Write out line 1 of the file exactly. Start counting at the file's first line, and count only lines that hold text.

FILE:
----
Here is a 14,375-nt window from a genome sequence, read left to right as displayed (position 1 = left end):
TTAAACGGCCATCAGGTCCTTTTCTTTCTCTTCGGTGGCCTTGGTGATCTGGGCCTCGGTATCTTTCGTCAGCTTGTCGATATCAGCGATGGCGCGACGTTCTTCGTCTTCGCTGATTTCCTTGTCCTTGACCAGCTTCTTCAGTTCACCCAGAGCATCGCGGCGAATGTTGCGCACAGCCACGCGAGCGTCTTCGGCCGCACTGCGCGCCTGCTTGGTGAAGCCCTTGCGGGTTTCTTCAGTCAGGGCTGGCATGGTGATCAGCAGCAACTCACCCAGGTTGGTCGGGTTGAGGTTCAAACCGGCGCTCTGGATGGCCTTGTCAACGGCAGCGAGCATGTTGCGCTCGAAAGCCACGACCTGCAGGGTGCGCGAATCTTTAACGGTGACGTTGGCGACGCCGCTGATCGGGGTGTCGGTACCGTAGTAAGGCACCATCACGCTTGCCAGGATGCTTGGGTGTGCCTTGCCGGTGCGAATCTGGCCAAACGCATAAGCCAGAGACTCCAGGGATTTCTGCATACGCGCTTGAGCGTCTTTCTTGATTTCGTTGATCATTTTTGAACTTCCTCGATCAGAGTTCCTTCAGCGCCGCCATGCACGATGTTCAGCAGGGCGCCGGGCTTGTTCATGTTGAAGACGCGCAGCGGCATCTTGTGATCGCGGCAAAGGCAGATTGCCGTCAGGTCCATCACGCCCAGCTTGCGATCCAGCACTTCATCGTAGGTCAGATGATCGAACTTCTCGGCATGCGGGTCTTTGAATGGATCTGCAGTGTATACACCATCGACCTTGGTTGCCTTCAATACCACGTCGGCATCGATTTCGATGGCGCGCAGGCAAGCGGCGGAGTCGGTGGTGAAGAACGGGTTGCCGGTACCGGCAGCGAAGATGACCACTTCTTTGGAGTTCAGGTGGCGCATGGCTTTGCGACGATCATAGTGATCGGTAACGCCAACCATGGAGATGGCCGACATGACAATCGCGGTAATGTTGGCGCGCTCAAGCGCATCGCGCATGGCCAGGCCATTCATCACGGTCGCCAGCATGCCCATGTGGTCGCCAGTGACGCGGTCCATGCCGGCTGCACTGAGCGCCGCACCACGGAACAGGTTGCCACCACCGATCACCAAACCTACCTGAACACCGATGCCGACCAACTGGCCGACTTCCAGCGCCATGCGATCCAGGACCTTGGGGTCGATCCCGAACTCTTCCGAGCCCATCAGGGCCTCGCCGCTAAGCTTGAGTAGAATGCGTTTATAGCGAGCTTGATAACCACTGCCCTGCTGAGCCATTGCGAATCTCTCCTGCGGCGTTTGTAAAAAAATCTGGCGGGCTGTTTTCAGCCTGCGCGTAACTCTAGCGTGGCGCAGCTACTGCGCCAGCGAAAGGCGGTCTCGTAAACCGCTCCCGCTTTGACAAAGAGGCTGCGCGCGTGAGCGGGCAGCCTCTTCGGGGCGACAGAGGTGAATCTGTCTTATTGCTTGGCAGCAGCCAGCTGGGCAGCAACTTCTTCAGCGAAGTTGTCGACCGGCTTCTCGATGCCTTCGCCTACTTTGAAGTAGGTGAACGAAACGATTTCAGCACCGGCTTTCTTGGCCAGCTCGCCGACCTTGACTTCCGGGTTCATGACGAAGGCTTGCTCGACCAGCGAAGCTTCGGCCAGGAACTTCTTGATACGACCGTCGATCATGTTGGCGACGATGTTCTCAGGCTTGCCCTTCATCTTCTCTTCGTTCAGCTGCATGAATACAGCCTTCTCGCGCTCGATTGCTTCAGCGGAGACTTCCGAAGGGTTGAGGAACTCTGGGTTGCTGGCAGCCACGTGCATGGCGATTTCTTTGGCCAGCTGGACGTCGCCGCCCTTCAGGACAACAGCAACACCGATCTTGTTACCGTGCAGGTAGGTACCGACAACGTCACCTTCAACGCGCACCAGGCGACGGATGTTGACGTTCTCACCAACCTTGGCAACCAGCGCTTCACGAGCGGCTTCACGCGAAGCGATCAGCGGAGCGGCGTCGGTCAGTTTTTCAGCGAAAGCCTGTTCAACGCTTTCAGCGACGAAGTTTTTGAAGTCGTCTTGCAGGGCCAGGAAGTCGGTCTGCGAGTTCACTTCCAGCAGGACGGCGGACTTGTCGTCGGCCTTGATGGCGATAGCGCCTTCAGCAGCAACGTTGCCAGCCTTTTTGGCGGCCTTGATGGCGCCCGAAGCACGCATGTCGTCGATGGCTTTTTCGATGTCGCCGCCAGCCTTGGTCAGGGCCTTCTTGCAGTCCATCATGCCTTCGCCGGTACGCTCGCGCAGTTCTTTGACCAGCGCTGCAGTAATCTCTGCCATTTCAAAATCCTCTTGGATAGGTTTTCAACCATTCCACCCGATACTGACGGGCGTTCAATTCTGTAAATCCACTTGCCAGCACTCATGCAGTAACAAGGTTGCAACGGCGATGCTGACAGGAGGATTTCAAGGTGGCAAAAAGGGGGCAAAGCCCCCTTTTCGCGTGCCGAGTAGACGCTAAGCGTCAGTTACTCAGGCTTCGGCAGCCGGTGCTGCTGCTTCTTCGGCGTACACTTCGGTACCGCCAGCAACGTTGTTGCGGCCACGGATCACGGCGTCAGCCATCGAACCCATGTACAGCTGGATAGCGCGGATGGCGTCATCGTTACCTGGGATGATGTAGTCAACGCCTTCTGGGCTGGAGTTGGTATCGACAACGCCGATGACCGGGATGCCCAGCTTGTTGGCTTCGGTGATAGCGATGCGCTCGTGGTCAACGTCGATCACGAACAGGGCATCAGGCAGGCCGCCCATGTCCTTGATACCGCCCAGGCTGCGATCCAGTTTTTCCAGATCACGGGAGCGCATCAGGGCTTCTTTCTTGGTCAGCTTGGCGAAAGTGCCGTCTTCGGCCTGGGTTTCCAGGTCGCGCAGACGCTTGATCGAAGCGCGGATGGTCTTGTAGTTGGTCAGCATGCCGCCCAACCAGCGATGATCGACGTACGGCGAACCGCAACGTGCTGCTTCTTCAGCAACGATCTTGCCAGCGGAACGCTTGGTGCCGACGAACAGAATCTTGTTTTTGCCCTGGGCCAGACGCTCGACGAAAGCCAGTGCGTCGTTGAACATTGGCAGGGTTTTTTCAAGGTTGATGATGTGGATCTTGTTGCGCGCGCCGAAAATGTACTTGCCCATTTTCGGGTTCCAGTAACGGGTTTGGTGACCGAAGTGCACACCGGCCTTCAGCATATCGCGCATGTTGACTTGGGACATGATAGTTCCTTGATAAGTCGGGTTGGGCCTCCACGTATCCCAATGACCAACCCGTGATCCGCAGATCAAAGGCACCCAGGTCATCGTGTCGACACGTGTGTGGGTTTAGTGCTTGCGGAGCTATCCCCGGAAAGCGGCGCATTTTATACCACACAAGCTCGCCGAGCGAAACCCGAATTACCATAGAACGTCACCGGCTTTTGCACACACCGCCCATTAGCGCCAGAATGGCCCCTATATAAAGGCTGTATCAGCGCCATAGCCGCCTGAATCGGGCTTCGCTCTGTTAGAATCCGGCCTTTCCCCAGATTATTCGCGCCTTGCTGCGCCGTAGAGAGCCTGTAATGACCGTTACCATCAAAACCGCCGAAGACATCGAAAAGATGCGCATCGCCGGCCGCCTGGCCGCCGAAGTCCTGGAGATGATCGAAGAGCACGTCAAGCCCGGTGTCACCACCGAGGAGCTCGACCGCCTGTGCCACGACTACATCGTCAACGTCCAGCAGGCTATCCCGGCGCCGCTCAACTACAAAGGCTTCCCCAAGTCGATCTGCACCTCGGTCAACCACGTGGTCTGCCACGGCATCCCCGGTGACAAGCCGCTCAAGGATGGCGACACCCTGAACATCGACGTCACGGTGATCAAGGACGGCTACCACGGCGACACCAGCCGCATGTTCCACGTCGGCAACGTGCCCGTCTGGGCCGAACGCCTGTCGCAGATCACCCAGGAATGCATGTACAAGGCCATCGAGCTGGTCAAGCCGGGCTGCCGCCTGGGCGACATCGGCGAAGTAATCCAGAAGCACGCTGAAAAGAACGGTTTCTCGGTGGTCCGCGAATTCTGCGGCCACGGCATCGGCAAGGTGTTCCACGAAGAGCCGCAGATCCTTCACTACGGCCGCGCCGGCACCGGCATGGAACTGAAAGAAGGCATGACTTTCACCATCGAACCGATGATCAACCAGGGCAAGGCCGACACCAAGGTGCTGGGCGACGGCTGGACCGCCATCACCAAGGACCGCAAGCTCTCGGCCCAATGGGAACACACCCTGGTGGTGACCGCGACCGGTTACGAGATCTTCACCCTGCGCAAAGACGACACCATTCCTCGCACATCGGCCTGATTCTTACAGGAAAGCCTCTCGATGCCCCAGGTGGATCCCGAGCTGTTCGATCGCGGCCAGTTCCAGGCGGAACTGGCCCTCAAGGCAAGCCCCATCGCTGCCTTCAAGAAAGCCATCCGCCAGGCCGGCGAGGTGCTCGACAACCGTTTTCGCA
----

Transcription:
Here is a 14,375-nt window from a genome sequence, read left to right as displayed (position 1 = left end):